My daughter, who is 16, moved out.
When I was 16, I was no picnic. It makes me shudder now to think of the things that I put my parents through. One cold February night I told my family that I was going up to my room, grabbed a bag I had packed previously, grabbed my purse and snuck down the back stairs into our kitchen, out the garage door and walked to the post office in our small town where I had a taxi meet me. I rode half an hour away to another town and moved in with a friend of mine. I didn’t tell anyone. There were no cell phones back then and so it wasn’t until the next day when I called them to tell them that I had left and wasn’t coming back that they even had a clue where I was.
I didn’t think about how they must have reacted, I didn’t give a single thought to what my six siblings thought of my unannounced departure. I was 16, invincible and thought that I was doing the right thing for me.
Needless to say, it didn’t work out like I planned and about a month later, I had returned home.
Flash forward 20 years.
My daughter is 16, almost 17. She has had both a good life and a very hard one. She was bullied from grade 2 until grade 9, sometimes to the point of involving the school board and even the police. She has not always had it easy with us either. Inheriting both my stubbornness and selfishness and my husbands temper, we clashed a lot.
But two years ago things started to mellow out with all of us and get really good. She made some excellent friends, she was getting along great with us and she came out.
Since coming out, she has had nothing but support from us, from our other kids and from her friends. And then she fell in love.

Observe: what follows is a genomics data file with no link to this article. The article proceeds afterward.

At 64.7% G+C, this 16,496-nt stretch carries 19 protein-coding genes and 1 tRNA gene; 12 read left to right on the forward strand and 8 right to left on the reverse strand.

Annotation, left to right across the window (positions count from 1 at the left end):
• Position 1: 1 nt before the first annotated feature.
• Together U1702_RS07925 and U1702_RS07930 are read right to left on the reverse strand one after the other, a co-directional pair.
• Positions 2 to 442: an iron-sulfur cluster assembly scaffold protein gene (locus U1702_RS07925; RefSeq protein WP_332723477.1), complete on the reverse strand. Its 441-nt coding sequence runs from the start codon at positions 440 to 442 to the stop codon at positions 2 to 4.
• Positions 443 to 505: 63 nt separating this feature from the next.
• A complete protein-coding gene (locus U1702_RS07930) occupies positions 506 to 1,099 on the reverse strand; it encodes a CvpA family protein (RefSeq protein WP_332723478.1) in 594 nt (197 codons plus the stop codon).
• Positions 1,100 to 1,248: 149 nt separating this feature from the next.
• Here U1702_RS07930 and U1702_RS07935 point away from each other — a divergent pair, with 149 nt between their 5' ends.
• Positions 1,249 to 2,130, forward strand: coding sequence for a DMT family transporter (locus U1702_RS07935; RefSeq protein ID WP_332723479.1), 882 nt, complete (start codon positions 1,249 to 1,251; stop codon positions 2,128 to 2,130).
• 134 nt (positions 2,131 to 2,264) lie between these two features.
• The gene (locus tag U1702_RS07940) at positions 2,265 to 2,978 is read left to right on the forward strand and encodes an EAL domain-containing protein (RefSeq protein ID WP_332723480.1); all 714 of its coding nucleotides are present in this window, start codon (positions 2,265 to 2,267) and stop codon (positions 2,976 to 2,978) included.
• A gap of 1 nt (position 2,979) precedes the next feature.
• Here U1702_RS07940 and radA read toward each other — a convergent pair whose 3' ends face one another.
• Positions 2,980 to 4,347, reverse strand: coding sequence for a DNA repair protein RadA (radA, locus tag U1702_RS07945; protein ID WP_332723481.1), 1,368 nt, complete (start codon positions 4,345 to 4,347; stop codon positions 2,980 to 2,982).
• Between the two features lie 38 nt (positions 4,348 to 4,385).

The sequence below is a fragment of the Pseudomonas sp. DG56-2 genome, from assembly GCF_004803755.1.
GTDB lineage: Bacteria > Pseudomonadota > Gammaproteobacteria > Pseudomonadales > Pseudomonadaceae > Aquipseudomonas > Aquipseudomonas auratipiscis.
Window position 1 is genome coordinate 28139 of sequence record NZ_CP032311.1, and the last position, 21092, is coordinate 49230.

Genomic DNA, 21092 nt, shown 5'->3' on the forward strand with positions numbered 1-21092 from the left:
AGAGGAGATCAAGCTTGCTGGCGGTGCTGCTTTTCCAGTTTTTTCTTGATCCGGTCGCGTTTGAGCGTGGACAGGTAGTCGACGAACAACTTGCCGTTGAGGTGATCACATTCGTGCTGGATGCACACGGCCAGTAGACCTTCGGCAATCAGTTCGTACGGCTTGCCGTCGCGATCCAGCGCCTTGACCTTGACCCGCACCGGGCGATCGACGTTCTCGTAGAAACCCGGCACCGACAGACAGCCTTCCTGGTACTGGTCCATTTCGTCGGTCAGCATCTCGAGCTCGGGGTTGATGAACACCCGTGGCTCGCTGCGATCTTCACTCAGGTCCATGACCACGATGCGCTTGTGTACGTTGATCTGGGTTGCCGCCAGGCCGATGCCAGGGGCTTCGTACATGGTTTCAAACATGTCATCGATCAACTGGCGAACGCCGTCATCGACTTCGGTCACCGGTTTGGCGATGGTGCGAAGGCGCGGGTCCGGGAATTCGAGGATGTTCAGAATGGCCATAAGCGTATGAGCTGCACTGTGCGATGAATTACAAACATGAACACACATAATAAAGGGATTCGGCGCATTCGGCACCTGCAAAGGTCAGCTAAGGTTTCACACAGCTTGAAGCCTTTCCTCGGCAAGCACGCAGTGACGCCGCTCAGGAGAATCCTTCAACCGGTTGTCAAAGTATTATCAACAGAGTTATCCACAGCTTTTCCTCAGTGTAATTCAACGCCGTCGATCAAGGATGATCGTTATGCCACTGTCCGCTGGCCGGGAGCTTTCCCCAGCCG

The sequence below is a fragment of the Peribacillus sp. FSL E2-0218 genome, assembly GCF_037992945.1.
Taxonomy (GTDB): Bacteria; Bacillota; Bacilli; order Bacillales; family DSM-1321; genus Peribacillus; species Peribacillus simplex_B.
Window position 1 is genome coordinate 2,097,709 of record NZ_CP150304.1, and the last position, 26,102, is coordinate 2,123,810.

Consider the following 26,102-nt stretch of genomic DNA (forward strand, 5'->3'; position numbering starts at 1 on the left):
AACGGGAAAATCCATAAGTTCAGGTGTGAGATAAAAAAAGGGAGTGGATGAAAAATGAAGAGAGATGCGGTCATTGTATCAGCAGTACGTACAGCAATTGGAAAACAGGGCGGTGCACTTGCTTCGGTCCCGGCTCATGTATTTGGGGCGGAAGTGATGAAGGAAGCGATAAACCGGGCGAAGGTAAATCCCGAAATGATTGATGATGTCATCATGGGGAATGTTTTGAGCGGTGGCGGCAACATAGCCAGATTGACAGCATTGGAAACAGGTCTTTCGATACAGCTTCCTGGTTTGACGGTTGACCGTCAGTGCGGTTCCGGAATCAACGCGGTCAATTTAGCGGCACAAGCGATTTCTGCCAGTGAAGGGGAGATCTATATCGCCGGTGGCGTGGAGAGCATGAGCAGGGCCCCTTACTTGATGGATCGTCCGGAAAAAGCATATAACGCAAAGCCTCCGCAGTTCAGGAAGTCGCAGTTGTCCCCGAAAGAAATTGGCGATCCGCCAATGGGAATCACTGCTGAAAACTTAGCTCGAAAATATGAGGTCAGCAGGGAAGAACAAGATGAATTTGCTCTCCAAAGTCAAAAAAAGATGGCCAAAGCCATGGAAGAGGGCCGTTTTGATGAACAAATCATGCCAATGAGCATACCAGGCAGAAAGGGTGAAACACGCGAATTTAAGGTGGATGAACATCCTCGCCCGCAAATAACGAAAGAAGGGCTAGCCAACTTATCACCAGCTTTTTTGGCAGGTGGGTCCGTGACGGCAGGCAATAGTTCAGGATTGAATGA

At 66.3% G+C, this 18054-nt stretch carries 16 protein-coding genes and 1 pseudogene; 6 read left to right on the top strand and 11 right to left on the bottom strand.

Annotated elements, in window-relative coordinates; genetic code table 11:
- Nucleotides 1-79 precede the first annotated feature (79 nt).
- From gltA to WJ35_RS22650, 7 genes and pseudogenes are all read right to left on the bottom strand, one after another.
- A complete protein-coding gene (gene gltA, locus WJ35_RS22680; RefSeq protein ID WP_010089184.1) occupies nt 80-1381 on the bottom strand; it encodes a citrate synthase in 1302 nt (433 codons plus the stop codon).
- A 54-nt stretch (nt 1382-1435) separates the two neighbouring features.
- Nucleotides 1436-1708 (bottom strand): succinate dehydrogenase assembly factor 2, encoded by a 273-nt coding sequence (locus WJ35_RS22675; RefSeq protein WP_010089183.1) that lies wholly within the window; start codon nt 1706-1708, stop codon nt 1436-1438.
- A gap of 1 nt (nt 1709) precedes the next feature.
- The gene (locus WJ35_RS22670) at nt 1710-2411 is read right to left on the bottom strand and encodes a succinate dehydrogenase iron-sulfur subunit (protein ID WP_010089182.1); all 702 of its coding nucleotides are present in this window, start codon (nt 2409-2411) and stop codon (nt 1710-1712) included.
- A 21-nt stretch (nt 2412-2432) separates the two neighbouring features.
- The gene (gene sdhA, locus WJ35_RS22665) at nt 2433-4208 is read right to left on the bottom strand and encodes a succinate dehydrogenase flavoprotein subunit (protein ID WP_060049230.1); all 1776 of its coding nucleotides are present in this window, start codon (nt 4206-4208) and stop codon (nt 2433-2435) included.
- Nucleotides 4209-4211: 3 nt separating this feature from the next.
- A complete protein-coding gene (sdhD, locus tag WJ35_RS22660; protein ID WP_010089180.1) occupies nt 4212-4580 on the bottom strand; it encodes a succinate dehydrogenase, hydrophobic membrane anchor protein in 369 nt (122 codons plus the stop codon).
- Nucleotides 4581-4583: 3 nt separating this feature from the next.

Last summer she told us she wanted to move out and my husband and I spent an afternoon with her at a local restaurant (to avoid getting overly emotional or loud, we chose a public place) and talked to her
rationally about the repercussions of that decision. She chose to stay.
Then, recently she started talking about it again.
Last night she announced that she no longer wanted to be here, for reasons I won’t go into because they are her own and in this medium, she can’t defend herself. I got frustrated and very hurt. At the end of a long and circular argument, I threw up my hands and said “fine, you’ve obviously made up your mind, just go.”
Shawn hated this, but our hands were fairly tied, since in Ontario at 16 if she wants to leave, we can’t legally hold her and she knows it.
Today she came back and packed up her clothes and the things that she wanted most. I sat on her bed and watched her after pleading with her again to stay. I held my other children who cried because she wasn’t going to live here anymore. I talked with my husband Shawn for ages. I held him too and he held me.
It made me wonder, with all of the things that I went through as a teen and all of the things that I put myself through needlessly, did I really do all I could to keep her from repeating the worst mistakes of my life? Did I prepare her enough? Will she be okay?
The way we see it, this could go one of two ways, either it will crash around her and she’ll come home, or she will survive and thrive. Either way, we have made it known to her that we are always going to be here for her. She’s our little girl and nothing will ever change that.
I can look back at the events that have slowly lead up to this for nearly 17 years and I can browbeat myself about whether I did the right things with her, but in the end, I cannot change this no matter how desperately I want to. I only hope she knows she can always come home.